In a media release, Mark Redsten, Exeuctive Director, of Clean Wisconsin said:

"We're happy to have reached an agreement that has significant benefits for both the lake and the fight against global warming. These environmental protections help ensure Lake Michigan is a healthy natural resource for generations to come."
From a separate release issed by the Sierra Club:

“In the long run, this agreement will result in dramatic improvements to the overall health of Lake Michigan and will contribute to the development of renewable energy sources such as solar and biomass,” said Jennifer Feyerherm, Wisconsin Clean Energy Campaign Director.

“It will help us address two of the most critical issues of our time—climate change and protection of one of the world’s greatest freshwater natural resources.”

Tuesday, August 5, 2008

Rapids mill recognized for energy reduction

An article from the Wisconsin Rapids Tribune:

NewPage’s converting facility in Wisconsin Rapids has received national recognition for its new high-efficiency, high intensity fluorescent lighting system, the company announced today.

Orion Energy Systems awarded the Miamisburg, Ohio-based papermaker with its Environmental Stewardship Award — an annual recognition presented to companies that achieve significant environmental benefits through the use of their products and systems.

The result of collaboration between the two companies, the new system will reduced energy usage by almost 2.3 million kilowatt-hours a year; the average household uses about 10,000 kilowatt-hours a year, according to the U.S. Department of Energy.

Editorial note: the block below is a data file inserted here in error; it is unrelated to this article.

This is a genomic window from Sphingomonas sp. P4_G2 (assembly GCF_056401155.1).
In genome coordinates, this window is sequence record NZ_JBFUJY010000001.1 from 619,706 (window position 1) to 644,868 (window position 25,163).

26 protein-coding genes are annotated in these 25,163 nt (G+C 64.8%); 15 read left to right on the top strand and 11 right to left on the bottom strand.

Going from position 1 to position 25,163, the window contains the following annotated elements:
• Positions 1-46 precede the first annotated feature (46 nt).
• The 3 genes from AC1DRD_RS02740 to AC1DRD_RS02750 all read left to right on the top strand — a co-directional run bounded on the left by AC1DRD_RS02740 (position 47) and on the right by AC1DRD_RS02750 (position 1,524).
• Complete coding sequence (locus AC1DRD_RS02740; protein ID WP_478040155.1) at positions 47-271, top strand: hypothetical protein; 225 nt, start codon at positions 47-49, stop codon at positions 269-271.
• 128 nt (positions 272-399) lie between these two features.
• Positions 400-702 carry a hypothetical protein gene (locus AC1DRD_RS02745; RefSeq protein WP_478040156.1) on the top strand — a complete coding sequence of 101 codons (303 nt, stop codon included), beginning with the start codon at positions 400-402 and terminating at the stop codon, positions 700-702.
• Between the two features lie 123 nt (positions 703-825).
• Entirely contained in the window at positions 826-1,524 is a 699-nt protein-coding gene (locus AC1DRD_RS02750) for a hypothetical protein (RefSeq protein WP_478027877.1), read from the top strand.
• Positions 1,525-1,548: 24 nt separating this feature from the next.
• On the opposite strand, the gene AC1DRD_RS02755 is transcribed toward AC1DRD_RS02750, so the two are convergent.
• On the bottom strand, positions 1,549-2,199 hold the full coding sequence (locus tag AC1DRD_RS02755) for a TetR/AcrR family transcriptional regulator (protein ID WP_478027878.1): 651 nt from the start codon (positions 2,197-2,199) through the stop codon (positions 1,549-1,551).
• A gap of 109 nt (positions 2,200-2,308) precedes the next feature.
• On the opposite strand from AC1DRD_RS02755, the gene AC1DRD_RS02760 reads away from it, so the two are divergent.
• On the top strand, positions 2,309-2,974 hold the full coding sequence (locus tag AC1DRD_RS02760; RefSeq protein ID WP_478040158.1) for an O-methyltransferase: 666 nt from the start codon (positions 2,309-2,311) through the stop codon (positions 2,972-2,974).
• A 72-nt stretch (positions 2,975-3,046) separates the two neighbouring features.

NewPage officials said the change will not only help the company become more energy efficient and cost effective but also contribute to a better work environment, calling the change a “win-win-win situation.”

Monday, August 4, 2008

UW-Stout is No. 1 in energy efficiency in UW System

From a media release issued by the UW-Stout:

According to the “Energy Use in State-Owned Facilities” report released annually through Wisconsin’s Department of Administration, the University of Wisconsin-Stout is the most energy efficient campus of all 13 four-year campuses in the UW System. The energy consumption of all UW campuses is monitored through monthly utility bills and fuel consumption reports and converted to units of energy, or BTUs, per square foot, per year. This calculation makes campuses of different sizes comparable.

In the last released report, UW-Stout was 30 percent more efficient than the UW system average and 12 percent more efficient than the runner up, UW-River Falls. UW-Stout has been the leader in energy efficiency for more than the past decade.

These statistics may surprise some who are looking for headline grabbing energy projects. However, like the three R’s in waste minimization (Reduce, Reuse, Recycle), a sustainable energy regime begins with using less.

There is something far from glamorous behind UW-Stout’s energy efficient status—an extraordinary commitment to maintenance and incremental energy reduction measures.

For instance, each year the university’s chiller condenser and evaporator tubes are cleaned and all exterior door weather stripping is checked annually and replaced if necessary. These measures, and much more, are basic maintenance standards for all institutions, but whether or not they are followed to a “T” depends on leadership and commitment by facilities management.

UW-Stout’s Director of Physical Plant Ted Hendzel attributes much of the energy conservation results to the maintenance workers responsible for fine tuning and operating the equipment and facilities.